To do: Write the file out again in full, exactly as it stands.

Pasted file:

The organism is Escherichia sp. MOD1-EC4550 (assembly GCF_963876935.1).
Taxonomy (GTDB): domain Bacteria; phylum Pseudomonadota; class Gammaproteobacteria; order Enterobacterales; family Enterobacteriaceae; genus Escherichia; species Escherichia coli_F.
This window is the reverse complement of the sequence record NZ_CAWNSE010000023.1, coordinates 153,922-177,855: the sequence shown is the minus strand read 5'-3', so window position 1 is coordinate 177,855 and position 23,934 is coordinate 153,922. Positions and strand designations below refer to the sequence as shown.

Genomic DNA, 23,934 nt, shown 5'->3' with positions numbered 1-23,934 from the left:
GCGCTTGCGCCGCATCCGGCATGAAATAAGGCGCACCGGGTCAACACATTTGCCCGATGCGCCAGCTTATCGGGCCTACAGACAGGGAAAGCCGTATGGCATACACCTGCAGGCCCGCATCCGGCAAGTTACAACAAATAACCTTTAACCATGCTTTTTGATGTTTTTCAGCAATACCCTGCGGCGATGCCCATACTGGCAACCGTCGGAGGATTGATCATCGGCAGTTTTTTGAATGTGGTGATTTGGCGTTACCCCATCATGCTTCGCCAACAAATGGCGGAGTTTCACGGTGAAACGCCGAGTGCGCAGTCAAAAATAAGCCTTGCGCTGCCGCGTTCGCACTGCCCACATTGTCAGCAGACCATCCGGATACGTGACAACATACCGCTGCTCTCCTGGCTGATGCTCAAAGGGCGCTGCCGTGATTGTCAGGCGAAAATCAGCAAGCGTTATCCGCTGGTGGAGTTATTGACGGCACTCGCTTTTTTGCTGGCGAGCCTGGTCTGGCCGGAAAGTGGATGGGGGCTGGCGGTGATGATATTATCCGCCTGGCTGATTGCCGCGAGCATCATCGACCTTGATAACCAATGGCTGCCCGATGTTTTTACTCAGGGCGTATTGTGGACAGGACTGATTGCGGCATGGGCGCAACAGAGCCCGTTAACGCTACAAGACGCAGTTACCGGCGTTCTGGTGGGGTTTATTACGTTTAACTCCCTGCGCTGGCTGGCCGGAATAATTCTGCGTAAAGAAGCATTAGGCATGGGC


The organism is Escherichia sp. MOD1-EC4550 (assembly GCF_963876935.1).
Taxonomy (GTDB): domain Bacteria; phylum Pseudomonadota; class Gammaproteobacteria; order Enterobacterales; family Enterobacteriaceae; genus Escherichia; species Escherichia coli_F.
This window is the reverse complement of the sequence record NZ_CAWNSE010000023.1, coordinates 153,922-177,855: the sequence shown is the minus strand read 5'-3', so window position 1 is coordinate 177,855 and position 23,934 is coordinate 153,922. Positions and strand designations below refer to the sequence as shown.

Genomic DNA, 23,934 nt, shown 5'->3' with positions numbered 1-23,934 from the left:
GCGCTTGCGCCGCATCCGGCATGAAATAAGGCGCACCGGGTCAACACATTTGCCCGATGCGCCAGCTTATCGGGCCTACAGACAGGGAAAGCCGTATGGCATACACCTGCAGGCCCGCATCCGGCAAGTTACAACAAATAACCTTTAACCATGCTTTTTGATGTTTTTCAGCAATACCCTGCGGCGATGCCCATACTGGCAACCGTCGGAGGATTGATCATCGGCAGTTTTTTGAATGTGGTGATTTGGCGTTACCCCATCATGCTTCGCCAACAAATGGCGGAGTTTCACGGTGAAACGCCGAGTGCGCAGTCAAAAATAAGCCTTGCGCTGCCGCGTTCGCACTGCCCACATTGTCAGCAGACCATCCGGATACGTGACAACATACCGCTGCTCTCCTGGCTGATGCTCAAAGGGCGCTGCCGTGATTGTCAGGCGAAAATCAGCAAGCGTTATCCGCTGGTGGAGTTATTGACGGCACTCGCTTTTTTGCTGGCGAGCCTGGTCTGGCCGGAAAGTGGATGGGGGCTGGCGGTGATGATATTATCCGCCTGGCTGATTGCCGCGAGCATCATCGACCTTGATAACCAATGGCTGCCCGATGTTTTTACTCAGGGCGTATTGTGGACAGGACTGATTGCGGCATGGGCGCAACAGAGCCCGTTAACGCTACAAGACGCAGTTACCGGCGTTCTGGTGGGGTTTATTACGTTTAACTCCCTGCGCTGGCTGGCCGGAATAATTCTGCGTAAAGAAGCATTAGGCATGGGC